4. How Do You Write Your iTunes Description?

Don’t try to rock the boat here. Take a look at a bunch of hit apps, and crib their formats. If it works for them, it’ll work for you. Typically, this involves a quickie intro statement, press blurbs and a list of your key features. Then add some screenshots (the most interesting ones first) and call it a day.

5. What’s the Best Way to Beta Test?

Getting an unreleased app onto your friends’ iPhones isn’t the easiest thing in the world. My developer and I are in total agreement that the best method is a program called TestFlight, which makes it very easy to send build updates to registered devices, over the air.

6. What Happens When You Get Featured on iTunes?

Getting featured on iTunes is obviously awesome, but what exactly does it get you? When Apple included our app on its featured lists, we enjoyed a predictable flow of downloads almost identical in volume every single day we were parked there. Especially fascinating, the “New & Notable” list gave us almost exactly twice as many daily downloads as the “What’s Hot” list. I’m assuming this is because, when you tap the “Featured” tab on the “App Store” app, “New & Notable” pops up by default.

7. How Do You Get Press?

As a longtime tech writer, the main advice I can give you in your pursuit for press is that less is more. If you think a site or publication would be into your app, don’t email the entire staff or the big boss — just find the writer who covers your category, briefly summarize your app in an email, and attach a download code (Apple gives you 50 for every update). Smaller sites may be more responsive than the big guys, and if you build up enough buzz, you can rest assured that the majors will come knocking.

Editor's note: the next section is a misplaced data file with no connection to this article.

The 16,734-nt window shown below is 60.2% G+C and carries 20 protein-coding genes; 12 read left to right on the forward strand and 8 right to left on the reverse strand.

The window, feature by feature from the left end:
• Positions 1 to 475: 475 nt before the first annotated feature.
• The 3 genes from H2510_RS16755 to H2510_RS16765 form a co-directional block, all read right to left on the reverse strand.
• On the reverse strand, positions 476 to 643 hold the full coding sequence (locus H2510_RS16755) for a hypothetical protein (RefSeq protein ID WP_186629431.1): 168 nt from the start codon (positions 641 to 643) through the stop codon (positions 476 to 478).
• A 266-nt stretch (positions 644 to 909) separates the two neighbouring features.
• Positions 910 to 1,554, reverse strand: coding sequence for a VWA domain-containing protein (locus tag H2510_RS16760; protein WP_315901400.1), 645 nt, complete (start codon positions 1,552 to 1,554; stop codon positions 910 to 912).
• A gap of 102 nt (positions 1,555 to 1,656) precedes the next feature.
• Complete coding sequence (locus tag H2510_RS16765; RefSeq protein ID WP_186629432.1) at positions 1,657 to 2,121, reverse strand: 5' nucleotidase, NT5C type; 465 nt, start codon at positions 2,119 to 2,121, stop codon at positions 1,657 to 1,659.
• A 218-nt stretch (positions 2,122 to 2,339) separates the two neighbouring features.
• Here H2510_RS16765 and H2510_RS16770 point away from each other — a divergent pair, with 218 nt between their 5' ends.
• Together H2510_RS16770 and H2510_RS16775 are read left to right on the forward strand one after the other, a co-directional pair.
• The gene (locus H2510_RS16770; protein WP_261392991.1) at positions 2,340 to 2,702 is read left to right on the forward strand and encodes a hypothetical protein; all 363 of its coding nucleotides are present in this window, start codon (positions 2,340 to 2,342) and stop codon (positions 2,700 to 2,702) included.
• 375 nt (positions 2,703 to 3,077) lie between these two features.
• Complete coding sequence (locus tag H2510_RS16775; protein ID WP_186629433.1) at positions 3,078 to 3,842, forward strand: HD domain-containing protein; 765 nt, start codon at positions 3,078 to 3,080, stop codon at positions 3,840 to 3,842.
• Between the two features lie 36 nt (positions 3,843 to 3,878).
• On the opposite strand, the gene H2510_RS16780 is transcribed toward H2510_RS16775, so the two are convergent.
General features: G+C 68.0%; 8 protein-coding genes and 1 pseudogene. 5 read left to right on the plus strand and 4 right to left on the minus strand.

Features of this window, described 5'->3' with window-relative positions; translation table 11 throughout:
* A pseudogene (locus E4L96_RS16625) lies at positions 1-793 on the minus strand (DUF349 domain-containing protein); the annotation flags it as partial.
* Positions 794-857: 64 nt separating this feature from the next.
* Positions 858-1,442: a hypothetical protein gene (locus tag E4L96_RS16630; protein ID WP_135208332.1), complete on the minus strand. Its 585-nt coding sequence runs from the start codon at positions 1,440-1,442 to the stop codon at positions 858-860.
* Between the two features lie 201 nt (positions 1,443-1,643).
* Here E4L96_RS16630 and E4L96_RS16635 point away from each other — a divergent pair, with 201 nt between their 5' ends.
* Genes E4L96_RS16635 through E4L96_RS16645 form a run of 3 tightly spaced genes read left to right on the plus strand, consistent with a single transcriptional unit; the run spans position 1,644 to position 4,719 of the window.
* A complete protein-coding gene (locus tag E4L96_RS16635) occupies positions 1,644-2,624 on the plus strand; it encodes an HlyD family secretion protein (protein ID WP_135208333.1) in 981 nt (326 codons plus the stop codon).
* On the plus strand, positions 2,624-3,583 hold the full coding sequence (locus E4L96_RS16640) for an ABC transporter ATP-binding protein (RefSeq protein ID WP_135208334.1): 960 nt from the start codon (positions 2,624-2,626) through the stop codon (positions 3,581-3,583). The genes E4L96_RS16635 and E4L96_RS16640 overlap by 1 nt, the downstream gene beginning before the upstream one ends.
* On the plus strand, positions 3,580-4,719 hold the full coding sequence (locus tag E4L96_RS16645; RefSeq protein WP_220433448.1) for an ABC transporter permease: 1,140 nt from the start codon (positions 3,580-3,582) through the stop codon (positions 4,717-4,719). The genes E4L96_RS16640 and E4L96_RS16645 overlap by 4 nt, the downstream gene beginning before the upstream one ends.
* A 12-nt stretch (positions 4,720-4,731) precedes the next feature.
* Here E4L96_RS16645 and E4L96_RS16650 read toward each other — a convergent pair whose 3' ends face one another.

If a journalist doesn’t get back to you, move on. And don’t even touch that phone or personal email address (unless that person is a freelancer) — writers hate nothing more than phone or personal inbox press pitches.

Consider also producing an embeddable YouTube or Vimeo ad of some sort. Not only does this provide one more avenue for people to stumble upon your app, but it also gives bloggers something alive and colorful to toss into posts, which could increase the chances that they’ll write about you. Keep it simple, and preferably, well under two minutes. And don’t forget to promote over Twitter, Facebook, etc.

8. How Do You Avoid the Spam?

Within days of hitting the App Store, expect whichever email you linked to your iTunes developer’s account to be pounded with spam. Most try to lure you into ponying over money in exchange for positive reviews, under the guise of “mobile marketing.” Let’s put it this way: If you don’t regularly buy Viagra pills online, then you probably shouldn’t give cash to these guys. Of course, if you’re smart enough to make an app, you’re smart enough to know this already.

What other tips do you have for app development and promotion? Please share your thoughts in the comments below.

– Read more at: http://www.mobaires.com/blog/


Image courtesy of iStockphoto, svariophoto, Flickr, Andres Rueda

Article via (mashable.com)

Infographic: HTML5 vs Native mobile apps

Many times our clients ask if it would be better to go on HTML5 before going Native. Or if it would be better to develop the app first in HTML5 to boost the time to market and spend less money from the begging.

Is HTML5 development right for your mobile strategy? Check out this shiny new infographic below to find out.

Did you like the post? If you have any concerns don’t hesitate to contact us, we are here to help you!

[ImageCredit: TheNextWeb]

[Vía Kony] 

Best World Cup apps for Brazil 2014: iOS, Android, Windows Phone and BlackBerry

You only need turn on the TV and you’re are inundated at the moments by advert after advert featuring a football or Brazilian flavour, or both. Yep, it’s almost time for the 2014 World Cup to start and what better way to get in the mood than to fill your smartphone or tablet with a bunch of dedicated or football themed applications.

Some are official, some help you track the progress of your favourite team or teams, but we love more the ones that says that Argentina is gonna be the next 2014 World Cup Champion! 🙂

Enjoy them!

ESPN FC Football & World Cup